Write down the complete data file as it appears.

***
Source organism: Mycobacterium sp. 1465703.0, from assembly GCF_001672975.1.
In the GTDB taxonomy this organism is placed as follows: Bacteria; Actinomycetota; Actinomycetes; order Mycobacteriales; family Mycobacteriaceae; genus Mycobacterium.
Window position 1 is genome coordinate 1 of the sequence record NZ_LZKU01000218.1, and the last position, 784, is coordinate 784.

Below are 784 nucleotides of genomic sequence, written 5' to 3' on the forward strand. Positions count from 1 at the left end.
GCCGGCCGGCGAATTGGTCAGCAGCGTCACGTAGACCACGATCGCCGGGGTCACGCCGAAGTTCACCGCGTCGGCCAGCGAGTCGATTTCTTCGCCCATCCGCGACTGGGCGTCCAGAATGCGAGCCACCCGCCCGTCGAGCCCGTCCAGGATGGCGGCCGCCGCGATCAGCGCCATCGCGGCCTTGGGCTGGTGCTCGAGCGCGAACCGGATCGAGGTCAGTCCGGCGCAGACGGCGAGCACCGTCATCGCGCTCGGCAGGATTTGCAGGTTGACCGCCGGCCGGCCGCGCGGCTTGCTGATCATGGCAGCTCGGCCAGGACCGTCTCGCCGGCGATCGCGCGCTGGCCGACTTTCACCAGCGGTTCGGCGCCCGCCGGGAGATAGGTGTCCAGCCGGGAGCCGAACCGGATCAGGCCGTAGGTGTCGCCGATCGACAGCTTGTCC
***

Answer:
Source organism: Mycobacterium sp. 1465703.0, from assembly GCF_001672975.1.
In the GTDB taxonomy this organism is placed as follows: Bacteria; Actinomycetota; Actinomycetes; order Mycobacteriales; family Mycobacteriaceae; genus Mycobacterium.
Window position 1 is genome coordinate 1 of the sequence record NZ_LZKU01000218.1, and the last position, 784, is coordinate 784.

Below are 784 nucleotides of genomic sequence, written 5' to 3' on the forward strand. Positions count from 1 at the left end.
GCCGGCCGGCGAATTGGTCAGCAGCGTCACGTAGACCACGATCGCCGGGGTCACGCCGAAGTTCACCGCGTCGGCCAGCGAGTCGATTTCTTCGCCCATCCGCGACTGGGCGTCCAGAATGCGAGCCACCCGCCCGTCGAGCCCGTCCAGGATGGCGGCCGCCGCGATCAGCGCCATCGCGGCCTTGGGCTGGTGCTCGAGCGCGAACCGGATCGAGGTCAGTCCGGCGCAGACGGCGAGCACCGTCATCGCGCTCGGCAGGATTTGCAGGTTGACCGCCGGCCGGCCGCGCGGCTTGCTGATCATGGCAGCTCGGCCAGGACCGTCTCGCCGGCGATCGCGCGCTGGCCGACTTTCACCAGCGGTTCGGCGCCCGCCGGGAGATAGGTGTCCAGCCGGGAGCCGAACCGGATCAGGCCGTAGGTGTCGCCGATCGACAGCTTGTCC